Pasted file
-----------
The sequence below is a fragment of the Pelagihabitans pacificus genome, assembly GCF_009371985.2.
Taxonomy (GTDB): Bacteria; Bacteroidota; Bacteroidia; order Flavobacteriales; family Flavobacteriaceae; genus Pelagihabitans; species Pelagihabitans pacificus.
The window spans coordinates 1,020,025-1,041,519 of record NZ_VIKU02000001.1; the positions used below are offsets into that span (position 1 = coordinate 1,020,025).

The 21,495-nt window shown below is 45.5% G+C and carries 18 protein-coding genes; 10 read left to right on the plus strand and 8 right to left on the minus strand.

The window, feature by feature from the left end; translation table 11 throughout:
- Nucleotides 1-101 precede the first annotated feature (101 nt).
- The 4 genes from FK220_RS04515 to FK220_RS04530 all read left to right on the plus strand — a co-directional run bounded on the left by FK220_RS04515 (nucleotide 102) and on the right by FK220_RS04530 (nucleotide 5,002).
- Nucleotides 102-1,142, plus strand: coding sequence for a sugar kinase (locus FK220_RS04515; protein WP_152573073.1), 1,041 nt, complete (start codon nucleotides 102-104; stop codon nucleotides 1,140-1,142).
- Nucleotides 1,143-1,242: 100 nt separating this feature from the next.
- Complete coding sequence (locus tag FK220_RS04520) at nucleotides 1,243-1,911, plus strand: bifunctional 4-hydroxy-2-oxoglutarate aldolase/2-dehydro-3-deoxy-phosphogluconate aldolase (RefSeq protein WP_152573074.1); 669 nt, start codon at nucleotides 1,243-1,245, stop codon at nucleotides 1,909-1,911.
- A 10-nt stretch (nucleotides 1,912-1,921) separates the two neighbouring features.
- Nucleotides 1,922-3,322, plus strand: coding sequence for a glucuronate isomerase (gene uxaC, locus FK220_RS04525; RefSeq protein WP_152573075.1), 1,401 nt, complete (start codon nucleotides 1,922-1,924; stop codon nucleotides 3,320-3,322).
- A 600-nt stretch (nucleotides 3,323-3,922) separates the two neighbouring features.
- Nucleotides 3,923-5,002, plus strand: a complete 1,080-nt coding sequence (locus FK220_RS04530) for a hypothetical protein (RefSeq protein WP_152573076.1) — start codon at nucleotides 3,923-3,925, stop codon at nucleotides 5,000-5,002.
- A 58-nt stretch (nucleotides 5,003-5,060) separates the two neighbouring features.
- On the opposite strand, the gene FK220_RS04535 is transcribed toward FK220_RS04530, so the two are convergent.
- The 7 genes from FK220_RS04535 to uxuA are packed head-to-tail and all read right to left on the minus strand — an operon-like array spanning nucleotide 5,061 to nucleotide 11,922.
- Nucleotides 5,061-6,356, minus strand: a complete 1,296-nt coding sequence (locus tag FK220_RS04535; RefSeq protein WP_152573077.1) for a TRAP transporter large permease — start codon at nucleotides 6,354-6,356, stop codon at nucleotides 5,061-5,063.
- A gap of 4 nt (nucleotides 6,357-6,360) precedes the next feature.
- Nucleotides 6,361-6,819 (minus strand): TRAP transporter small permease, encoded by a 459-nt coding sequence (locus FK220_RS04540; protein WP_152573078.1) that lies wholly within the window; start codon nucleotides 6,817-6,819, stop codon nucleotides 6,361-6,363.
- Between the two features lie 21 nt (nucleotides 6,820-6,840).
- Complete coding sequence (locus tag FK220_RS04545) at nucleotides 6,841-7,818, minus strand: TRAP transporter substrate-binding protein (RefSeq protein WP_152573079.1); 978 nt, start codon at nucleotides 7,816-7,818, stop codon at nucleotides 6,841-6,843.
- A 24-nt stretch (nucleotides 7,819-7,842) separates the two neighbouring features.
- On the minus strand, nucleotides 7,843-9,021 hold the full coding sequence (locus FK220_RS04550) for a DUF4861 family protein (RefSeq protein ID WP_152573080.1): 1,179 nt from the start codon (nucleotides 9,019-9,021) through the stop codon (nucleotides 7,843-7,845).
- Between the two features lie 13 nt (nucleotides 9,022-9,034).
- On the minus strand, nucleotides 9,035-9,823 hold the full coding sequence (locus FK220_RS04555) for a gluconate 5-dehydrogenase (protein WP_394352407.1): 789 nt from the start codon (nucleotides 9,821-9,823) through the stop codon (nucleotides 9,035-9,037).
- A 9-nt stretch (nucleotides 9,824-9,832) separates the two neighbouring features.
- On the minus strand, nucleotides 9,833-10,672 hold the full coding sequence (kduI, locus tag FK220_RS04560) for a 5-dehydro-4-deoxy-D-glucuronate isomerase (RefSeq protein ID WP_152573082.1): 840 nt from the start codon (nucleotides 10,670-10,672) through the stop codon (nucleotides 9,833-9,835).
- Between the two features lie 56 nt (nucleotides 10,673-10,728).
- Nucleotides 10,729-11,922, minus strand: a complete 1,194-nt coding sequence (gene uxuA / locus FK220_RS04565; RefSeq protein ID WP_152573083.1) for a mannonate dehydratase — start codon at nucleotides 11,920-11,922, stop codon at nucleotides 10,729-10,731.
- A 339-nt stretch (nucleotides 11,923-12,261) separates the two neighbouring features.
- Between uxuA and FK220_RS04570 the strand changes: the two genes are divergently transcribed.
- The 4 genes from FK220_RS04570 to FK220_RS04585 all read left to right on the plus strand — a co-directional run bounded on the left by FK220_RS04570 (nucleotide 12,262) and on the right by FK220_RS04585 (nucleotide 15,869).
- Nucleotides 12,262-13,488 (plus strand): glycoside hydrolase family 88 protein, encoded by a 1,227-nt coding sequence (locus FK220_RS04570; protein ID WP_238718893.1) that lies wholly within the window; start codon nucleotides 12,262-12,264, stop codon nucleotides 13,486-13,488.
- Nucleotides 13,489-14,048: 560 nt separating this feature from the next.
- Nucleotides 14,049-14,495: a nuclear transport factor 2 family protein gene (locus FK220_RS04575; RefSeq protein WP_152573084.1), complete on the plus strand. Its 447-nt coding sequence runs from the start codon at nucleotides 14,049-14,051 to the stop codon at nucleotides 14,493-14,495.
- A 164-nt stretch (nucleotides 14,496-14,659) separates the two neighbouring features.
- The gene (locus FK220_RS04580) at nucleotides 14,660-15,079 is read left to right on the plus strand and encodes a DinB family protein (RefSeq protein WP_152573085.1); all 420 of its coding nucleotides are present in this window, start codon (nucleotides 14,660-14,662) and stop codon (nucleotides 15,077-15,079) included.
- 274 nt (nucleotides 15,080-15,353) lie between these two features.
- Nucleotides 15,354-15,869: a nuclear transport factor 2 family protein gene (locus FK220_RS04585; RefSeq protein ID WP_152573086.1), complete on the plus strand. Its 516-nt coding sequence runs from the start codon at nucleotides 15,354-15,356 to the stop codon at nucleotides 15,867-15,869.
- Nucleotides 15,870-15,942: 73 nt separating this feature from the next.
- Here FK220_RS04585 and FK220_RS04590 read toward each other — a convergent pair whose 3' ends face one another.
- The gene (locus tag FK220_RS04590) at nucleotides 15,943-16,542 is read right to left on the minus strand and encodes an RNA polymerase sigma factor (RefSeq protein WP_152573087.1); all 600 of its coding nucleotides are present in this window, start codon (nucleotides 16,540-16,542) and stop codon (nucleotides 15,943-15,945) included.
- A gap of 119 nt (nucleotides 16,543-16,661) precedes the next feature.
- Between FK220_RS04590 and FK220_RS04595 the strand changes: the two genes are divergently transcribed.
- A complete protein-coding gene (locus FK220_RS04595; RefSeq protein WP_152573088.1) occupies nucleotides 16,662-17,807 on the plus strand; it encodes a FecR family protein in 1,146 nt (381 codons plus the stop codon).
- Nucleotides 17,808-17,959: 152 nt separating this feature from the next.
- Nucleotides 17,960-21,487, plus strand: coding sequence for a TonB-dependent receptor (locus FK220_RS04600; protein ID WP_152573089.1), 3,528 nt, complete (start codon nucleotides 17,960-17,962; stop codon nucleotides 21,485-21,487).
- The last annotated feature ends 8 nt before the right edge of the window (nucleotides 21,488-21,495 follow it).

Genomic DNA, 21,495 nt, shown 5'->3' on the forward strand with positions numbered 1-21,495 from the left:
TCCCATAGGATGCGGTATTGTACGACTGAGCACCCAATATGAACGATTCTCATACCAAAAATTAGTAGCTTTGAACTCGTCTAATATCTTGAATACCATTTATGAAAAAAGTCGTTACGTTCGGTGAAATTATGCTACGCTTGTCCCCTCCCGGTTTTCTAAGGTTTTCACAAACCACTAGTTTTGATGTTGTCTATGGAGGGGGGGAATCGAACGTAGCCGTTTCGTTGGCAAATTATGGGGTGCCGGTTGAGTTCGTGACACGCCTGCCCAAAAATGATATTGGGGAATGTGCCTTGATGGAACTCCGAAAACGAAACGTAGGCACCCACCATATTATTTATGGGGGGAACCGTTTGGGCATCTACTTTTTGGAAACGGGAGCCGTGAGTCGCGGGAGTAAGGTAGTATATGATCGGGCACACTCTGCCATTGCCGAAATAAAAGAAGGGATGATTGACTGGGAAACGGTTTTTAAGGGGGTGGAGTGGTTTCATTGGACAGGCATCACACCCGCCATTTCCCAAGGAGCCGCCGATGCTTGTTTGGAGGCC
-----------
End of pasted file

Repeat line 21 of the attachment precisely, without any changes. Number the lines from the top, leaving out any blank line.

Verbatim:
- Between the two features lie 21 nt (nucleotides 6,820-6,840).